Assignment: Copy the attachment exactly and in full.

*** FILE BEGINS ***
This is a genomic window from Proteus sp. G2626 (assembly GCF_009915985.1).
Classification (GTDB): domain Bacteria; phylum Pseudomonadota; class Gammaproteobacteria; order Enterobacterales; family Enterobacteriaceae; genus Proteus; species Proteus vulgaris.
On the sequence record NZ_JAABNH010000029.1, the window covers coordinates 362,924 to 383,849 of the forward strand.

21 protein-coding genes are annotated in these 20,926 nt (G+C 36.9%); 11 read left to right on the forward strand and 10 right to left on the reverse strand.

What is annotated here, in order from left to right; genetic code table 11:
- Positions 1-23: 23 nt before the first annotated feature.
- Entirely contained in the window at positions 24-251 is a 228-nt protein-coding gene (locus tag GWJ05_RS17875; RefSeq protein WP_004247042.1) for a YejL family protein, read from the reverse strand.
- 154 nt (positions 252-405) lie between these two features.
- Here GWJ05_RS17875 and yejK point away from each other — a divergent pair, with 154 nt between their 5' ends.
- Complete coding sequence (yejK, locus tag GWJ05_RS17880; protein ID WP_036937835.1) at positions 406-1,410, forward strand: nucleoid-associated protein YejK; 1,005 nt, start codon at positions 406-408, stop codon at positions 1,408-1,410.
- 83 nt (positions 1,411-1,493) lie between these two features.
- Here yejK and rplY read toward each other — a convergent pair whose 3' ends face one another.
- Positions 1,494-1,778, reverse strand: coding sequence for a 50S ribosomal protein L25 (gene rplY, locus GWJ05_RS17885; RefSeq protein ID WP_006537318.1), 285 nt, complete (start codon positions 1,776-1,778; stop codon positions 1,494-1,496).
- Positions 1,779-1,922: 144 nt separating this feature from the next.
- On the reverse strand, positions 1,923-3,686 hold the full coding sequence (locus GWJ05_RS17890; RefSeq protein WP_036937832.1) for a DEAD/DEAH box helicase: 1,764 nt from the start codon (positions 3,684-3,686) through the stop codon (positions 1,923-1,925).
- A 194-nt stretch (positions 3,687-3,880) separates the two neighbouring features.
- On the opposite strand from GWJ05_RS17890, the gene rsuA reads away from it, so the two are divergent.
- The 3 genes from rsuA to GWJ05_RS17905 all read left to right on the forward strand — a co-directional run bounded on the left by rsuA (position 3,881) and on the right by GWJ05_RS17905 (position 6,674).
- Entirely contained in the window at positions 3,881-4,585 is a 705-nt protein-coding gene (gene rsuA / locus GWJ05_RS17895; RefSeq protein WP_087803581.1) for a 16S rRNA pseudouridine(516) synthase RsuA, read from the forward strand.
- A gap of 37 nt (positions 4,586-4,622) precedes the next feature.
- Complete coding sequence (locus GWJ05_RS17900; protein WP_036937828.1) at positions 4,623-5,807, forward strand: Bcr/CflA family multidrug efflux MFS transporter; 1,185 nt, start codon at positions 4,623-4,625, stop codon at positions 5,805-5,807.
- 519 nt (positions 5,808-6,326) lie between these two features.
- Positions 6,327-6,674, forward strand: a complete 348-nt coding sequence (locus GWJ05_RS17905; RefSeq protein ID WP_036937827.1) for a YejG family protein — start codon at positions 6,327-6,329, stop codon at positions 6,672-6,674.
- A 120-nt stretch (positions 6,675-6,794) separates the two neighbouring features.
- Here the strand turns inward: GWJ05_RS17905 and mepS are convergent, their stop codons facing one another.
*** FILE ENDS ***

This is a genomic window from Proteus sp. G2626 (assembly GCF_009915985.1).
Classification (GTDB): domain Bacteria; phylum Pseudomonadota; class Gammaproteobacteria; order Enterobacterales; family Enterobacteriaceae; genus Proteus; species Proteus vulgaris.
On the sequence record NZ_JAABNH010000029.1, the window covers coordinates 362,924 to 383,849 of the forward strand.

21 protein-coding genes are annotated in these 20,926 nt (G+C 36.9%); 11 read left to right on the forward strand and 10 right to left on the reverse strand.

What is annotated here, in order from left to right; genetic code table 11:
- Positions 1-23: 23 nt before the first annotated feature.
- Entirely contained in the window at positions 24-251 is a 228-nt protein-coding gene (locus tag GWJ05_RS17875; RefSeq protein WP_004247042.1) for a YejL family protein, read from the reverse strand.
- 154 nt (positions 252-405) lie between these two features.
- Here GWJ05_RS17875 and yejK point away from each other — a divergent pair, with 154 nt between their 5' ends.
- Complete coding sequence (yejK, locus tag GWJ05_RS17880; protein ID WP_036937835.1) at positions 406-1,410, forward strand: nucleoid-associated protein YejK; 1,005 nt, start codon at positions 406-408, stop codon at positions 1,408-1,410.
- 83 nt (positions 1,411-1,493) lie between these two features.
- Here yejK and rplY read toward each other — a convergent pair whose 3' ends face one another.
- Positions 1,494-1,778, reverse strand: coding sequence for a 50S ribosomal protein L25 (gene rplY, locus GWJ05_RS17885; RefSeq protein ID WP_006537318.1), 285 nt, complete (start codon positions 1,776-1,778; stop codon positions 1,494-1,496).
- Positions 1,779-1,922: 144 nt separating this feature from the next.
- On the reverse strand, positions 1,923-3,686 hold the full coding sequence (locus GWJ05_RS17890; RefSeq protein WP_036937832.1) for a DEAD/DEAH box helicase: 1,764 nt from the start codon (positions 3,684-3,686) through the stop codon (positions 1,923-1,925).
- A 194-nt stretch (positions 3,687-3,880) separates the two neighbouring features.
- On the opposite strand from GWJ05_RS17890, the gene rsuA reads away from it, so the two are divergent.
- The 3 genes from rsuA to GWJ05_RS17905 all read left to right on the forward strand — a co-directional run bounded on the left by rsuA (position 3,881) and on the right by GWJ05_RS17905 (position 6,674).
- Entirely contained in the window at positions 3,881-4,585 is a 705-nt protein-coding gene (gene rsuA / locus GWJ05_RS17895; RefSeq protein WP_087803581.1) for a 16S rRNA pseudouridine(516) synthase RsuA, read from the forward strand.
- A gap of 37 nt (positions 4,586-4,622) precedes the next feature.
- Complete coding sequence (locus GWJ05_RS17900; protein WP_036937828.1) at positions 4,623-5,807, forward strand: Bcr/CflA family multidrug efflux MFS transporter; 1,185 nt, start codon at positions 4,623-4,625, stop codon at positions 5,805-5,807.
- 519 nt (positions 5,808-6,326) lie between these two features.
- Positions 6,327-6,674, forward strand: a complete 348-nt coding sequence (locus GWJ05_RS17905; RefSeq protein ID WP_036937827.1) for a YejG family protein — start codon at positions 6,327-6,329, stop codon at positions 6,672-6,674.
- A 120-nt stretch (positions 6,675-6,794) separates the two neighbouring features.
- Here the strand turns inward: GWJ05_RS17905 and mepS are convergent, their stop codons facing one another.